2. Inspecting Coolant Levels

Having enough coolant in the reservoir reduces the risk of dealing with an overheating engine. So make sure the coolant level sits between the “low” and “full” indicators.

If your coolant reservoir is stained to the point that you can’t determine the coolant level, replace the reservoir. Usually engines with thick plastic surge tanks will have the coolant fill cap on the surge tank.

Always check the condition of the coolant as well as the coolant level. Keep in mind to also add the proper mix of coolant (usually a 50/50 mix of distilled water and coolant). If you follow the owner’s manual for coolant change intervals, it helps keep the cooling system clean.

car cooling system is loaded with deposits
Once the cooling system is loaded with deposits like the ones in the photo (this is a GM system that uses the orange coolant), you’ll just need to have it flushed professionally. | Image Source: Richard McCuistian.
radiator or coolant reservoir cracks
With good light (strong flashlight or bright sunlight), look for visible radiator or coolant reservoir cracks, swollen hoses, seeping coolant leaks, etc. such as shown in these photos. | Image Source: Richard McCuistian.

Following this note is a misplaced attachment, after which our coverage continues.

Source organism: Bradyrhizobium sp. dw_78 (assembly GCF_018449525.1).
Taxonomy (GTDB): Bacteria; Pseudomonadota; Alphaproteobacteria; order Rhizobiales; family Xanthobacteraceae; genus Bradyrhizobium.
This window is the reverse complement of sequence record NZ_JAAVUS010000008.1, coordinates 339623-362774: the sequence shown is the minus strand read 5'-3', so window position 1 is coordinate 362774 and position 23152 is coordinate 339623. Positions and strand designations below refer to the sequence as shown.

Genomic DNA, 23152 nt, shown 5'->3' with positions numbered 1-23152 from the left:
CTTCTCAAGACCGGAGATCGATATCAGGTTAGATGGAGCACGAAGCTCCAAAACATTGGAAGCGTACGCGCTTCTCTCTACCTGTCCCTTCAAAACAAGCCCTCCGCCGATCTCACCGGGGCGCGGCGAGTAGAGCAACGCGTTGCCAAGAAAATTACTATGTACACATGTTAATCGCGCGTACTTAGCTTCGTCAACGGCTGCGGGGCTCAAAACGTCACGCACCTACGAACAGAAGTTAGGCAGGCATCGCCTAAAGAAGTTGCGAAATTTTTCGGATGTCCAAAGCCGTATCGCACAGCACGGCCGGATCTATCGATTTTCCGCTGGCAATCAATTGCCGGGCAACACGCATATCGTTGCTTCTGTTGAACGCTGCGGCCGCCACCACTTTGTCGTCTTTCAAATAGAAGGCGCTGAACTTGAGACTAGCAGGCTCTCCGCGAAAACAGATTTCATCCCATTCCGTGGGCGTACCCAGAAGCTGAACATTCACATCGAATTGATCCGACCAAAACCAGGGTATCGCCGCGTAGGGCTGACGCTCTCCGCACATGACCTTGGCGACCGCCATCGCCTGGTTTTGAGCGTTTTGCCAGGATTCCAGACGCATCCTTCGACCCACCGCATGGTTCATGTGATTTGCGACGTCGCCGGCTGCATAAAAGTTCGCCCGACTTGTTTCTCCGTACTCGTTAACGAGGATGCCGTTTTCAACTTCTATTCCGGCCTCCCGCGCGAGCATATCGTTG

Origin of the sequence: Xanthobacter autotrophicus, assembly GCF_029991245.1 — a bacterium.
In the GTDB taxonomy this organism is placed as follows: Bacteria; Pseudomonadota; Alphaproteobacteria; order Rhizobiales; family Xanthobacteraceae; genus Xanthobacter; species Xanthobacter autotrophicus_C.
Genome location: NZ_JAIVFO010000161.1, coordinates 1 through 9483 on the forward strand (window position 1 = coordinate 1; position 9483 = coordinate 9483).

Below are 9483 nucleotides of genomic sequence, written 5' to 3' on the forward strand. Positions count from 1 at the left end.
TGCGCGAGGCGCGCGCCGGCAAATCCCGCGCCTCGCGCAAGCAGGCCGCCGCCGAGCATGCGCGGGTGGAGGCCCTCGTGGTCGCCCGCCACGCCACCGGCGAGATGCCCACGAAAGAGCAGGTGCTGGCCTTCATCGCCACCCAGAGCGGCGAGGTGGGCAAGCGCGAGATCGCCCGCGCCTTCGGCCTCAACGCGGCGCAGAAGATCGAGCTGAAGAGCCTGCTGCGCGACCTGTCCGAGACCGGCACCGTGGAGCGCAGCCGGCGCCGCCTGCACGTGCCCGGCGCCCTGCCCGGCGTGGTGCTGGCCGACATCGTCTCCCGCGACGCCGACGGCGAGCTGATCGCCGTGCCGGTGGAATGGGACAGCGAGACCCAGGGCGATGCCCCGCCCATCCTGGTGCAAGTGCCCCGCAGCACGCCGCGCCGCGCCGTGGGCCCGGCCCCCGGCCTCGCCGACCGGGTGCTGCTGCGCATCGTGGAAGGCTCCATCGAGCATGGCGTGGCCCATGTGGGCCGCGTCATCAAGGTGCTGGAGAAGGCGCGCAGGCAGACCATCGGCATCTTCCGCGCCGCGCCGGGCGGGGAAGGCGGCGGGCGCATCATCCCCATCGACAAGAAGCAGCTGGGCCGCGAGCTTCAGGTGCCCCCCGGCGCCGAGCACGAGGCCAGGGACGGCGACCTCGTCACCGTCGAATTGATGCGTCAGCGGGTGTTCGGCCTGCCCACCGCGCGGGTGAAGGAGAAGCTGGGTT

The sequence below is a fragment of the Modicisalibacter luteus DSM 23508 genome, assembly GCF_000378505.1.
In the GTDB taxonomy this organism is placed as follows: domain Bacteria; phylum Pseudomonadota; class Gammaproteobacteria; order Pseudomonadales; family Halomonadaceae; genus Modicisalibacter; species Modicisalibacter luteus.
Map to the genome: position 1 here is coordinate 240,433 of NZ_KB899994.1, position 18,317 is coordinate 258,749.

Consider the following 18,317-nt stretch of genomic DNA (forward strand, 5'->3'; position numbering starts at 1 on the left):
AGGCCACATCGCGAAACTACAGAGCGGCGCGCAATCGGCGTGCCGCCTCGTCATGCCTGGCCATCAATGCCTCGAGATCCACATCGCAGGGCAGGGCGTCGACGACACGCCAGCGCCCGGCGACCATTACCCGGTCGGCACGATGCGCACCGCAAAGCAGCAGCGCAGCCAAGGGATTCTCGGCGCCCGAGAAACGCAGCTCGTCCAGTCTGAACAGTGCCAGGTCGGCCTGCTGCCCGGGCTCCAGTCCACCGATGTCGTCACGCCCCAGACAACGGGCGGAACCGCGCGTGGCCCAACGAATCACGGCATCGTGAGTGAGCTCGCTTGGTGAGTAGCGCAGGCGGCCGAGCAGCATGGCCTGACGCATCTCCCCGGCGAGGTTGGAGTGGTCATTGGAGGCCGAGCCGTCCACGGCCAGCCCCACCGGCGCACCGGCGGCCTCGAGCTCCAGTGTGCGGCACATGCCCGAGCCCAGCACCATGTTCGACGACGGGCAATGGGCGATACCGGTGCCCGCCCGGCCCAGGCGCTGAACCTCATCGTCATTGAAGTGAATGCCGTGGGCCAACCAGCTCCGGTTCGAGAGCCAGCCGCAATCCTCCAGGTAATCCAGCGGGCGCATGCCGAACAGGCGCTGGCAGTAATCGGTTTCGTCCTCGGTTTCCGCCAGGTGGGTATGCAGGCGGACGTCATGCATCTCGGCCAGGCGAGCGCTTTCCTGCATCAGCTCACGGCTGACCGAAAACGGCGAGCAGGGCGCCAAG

The coolant temperature gauge will run in the center (about 210 F) on a healthy engine. An engine that runs too cool or is driven too often without being completely warmed up will develop sludge, so make sure you always warm your engine up completely whenever you start it.

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If you notice that your daily driver is low on engine coolant, you can use a clean funnel to add more to the reservoir.

Meanwhile, if you find your coolant low but don’t notice any visible leaks, make sure you check the coolant regularly. Coolant can be consumed by the engine and can even weep out through hoses over a long period of time.

CAUTION: Don’t ever open a hot cooling system under any circumstances. Coolant under pressure can cause life-threatening burns. A mechanic always feels the top radiator hose to see if it’s tight due to system pressure.

3. Replacing the Engine Air Filter

A clean engine air filter ensures proper airflow, which helps improve fuel economy, reduce emissions, and extend your engine’s lifespan.

Depending on your vehicle’s specifications, you’ll need to change the filter after a specific interval. In most cases, replacing a dirty air filter is a simple task that doesn’t require complex equipment.